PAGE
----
New South Wales Labor MP Penny Sharpe has slammed Education Minister Adrian Piccoli’s decision to ban the screening of Gaybe Baby in state schools.
Mr Piccoli, who has never watched the documentary about four children with gay parents, claims the ban has nothing to do with the film’s content.
“Gaybe Baby must not be shown in school time so that it does not impact on the delivery of the planned lessons,” he told the state’s principals in a ministerial memorandum.
Premier Mike Baird said he supported the ban and that tolerance should be taught but outside of class hours, the Sydney Morning Herald reported.
Ms Sharpe, a lesbian mother-of-three, delivered a moving speech to the NSW parliament, pushing for the advancement of LGBT rights.
“I should not have to make this speech tonight. But I can’t remain silent when I know, and have seen first hand, what discrimination against the LGBT community and our families means,” she said.
“The storm over Gaybe Baby has pulled into sharp focus the tenure of the debate that LGBT families will have to endure as the campaign continues for marriage equality.”
Students from the school at the centre of the controversy, Burwood Girls High in Sydney’s inner-west, claim the school has had several interruptions of planned lessons over the past month that were all allowed to continue without ministerial intervention.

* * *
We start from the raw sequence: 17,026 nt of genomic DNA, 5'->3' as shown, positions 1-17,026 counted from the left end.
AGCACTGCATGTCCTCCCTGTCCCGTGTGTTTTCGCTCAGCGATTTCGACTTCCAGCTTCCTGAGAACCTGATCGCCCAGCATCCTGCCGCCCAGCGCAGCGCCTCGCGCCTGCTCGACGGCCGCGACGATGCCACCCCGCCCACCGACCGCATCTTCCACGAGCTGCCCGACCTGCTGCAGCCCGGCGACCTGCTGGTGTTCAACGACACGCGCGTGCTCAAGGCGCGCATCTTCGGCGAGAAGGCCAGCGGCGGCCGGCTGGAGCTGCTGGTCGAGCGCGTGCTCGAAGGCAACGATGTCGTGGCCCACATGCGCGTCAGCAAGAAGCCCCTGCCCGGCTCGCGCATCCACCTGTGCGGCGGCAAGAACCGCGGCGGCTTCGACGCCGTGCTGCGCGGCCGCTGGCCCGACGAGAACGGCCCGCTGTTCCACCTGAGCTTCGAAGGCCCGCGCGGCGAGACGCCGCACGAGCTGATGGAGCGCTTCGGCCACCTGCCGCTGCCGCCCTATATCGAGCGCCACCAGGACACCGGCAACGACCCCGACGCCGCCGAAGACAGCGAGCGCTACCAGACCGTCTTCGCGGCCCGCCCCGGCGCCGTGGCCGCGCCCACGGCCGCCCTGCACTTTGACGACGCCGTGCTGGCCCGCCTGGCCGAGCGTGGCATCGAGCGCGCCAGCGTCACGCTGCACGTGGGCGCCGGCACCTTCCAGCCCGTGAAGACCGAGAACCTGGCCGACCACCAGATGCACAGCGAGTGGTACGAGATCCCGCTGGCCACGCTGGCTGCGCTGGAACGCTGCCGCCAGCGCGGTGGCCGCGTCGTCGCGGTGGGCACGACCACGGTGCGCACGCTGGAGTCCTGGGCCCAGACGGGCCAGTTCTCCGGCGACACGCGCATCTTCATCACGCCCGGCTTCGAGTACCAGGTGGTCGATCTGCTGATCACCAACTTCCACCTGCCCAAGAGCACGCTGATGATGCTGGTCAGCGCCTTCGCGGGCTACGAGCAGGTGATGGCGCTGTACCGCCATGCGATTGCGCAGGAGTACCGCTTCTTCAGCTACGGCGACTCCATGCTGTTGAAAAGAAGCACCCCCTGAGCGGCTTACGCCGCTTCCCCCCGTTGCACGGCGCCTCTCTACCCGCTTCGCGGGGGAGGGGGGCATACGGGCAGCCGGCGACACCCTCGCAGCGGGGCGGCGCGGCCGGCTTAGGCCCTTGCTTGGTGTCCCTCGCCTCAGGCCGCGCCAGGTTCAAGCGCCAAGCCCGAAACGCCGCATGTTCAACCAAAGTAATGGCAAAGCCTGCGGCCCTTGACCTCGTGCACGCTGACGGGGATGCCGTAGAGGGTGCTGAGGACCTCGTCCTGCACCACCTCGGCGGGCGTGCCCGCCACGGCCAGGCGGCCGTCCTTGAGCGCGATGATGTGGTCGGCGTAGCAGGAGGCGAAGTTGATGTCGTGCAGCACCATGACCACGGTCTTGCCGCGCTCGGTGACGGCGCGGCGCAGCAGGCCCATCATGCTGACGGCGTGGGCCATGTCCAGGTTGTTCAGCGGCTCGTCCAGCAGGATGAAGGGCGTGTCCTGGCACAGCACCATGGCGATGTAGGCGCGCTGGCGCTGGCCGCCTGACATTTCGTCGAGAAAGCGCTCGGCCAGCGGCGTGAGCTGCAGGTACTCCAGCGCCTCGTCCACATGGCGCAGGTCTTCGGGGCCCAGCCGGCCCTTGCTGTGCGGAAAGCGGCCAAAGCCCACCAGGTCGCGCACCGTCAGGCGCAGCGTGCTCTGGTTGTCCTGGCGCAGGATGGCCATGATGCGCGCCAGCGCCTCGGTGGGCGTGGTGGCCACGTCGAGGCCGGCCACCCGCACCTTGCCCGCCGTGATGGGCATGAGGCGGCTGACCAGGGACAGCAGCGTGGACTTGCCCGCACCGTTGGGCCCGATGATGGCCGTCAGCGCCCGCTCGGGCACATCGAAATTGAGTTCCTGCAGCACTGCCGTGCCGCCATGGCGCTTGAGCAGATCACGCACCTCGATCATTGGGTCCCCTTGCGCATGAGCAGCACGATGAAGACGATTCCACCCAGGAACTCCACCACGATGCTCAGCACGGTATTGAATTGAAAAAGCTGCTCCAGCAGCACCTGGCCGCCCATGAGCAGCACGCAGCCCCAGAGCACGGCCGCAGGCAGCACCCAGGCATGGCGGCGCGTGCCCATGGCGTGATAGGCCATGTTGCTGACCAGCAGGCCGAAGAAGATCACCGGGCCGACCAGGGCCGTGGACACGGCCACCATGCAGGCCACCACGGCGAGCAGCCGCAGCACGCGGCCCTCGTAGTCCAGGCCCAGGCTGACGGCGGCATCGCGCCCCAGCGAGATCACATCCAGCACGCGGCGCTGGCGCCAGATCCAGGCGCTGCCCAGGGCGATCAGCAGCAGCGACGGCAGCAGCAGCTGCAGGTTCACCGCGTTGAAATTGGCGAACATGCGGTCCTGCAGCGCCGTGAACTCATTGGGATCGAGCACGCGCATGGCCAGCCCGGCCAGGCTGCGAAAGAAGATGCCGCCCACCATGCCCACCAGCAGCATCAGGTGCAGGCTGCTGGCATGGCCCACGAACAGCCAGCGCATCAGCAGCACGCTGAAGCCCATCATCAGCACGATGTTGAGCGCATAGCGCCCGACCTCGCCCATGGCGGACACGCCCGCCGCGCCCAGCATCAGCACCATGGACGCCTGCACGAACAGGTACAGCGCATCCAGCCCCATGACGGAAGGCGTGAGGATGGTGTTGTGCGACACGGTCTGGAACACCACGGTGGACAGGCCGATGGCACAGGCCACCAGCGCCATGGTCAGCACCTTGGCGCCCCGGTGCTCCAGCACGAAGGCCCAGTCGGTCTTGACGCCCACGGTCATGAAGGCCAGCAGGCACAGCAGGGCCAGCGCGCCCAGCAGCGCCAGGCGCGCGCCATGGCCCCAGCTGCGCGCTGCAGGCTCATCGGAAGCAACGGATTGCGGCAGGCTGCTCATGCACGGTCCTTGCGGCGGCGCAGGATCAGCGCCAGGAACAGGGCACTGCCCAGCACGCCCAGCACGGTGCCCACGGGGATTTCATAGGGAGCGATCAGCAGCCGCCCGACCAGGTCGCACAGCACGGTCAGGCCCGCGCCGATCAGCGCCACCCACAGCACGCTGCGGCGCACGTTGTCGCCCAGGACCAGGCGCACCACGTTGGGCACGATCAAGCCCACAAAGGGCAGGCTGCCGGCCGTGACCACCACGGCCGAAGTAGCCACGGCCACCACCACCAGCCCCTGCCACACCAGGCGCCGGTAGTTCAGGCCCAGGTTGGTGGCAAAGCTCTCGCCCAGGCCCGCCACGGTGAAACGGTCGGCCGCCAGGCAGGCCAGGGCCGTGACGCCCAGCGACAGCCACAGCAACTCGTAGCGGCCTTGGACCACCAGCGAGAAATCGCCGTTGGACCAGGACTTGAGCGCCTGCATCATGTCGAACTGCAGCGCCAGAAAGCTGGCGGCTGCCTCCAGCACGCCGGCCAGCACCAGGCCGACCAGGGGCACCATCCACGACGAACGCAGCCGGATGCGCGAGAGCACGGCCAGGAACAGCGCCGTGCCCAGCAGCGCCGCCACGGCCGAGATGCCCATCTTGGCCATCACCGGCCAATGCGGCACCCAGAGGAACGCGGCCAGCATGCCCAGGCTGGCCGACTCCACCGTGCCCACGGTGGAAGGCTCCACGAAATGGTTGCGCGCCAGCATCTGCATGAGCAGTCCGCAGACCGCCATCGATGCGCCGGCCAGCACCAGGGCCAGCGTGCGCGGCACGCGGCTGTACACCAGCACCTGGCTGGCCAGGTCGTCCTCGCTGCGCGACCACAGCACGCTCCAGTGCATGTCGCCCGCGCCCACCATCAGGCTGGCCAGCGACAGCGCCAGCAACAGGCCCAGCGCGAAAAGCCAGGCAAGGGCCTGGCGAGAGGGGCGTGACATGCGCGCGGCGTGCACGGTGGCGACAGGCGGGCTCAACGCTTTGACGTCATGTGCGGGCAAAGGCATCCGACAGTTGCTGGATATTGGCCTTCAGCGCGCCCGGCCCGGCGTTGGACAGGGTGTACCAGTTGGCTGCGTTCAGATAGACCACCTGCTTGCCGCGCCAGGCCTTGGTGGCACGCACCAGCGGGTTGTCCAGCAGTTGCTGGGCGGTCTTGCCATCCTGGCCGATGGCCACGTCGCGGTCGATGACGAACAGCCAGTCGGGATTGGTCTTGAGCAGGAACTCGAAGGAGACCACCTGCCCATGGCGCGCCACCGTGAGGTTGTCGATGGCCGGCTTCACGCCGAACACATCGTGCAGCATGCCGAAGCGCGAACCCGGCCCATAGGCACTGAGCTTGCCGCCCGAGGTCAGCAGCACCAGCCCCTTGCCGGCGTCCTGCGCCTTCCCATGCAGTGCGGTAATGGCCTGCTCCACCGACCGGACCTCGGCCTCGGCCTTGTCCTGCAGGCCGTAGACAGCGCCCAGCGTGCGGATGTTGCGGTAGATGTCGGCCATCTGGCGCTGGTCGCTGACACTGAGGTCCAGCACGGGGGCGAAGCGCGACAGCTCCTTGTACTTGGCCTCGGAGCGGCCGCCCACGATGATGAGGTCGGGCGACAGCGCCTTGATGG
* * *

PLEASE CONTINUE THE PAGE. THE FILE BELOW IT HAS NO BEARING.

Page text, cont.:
Last week, Foreign Affairs Minister Julie Bishop took students out of two periods to discuss her work and touched on the issue of same-sex marriage, while earlier this year students spent time preparing food for multicultural celebrations including Chinese New Year and the Muslim Iftar dinner.
None of these events are directly relevant to the NSW school curriculum, neither is yesterday’s Wear it Purple day event, of which the film was a key part. It was also expected to interrupt classes as students celebrated the LGBTI community.
The school has received no formal complaints about the documentary and only four emails “expressing concern”.
Despite the decree, schools across the state remained defiant, shifting the planned simultaneous screening of the film at up to 20 schools in NSW from periods two and three to after-school hours.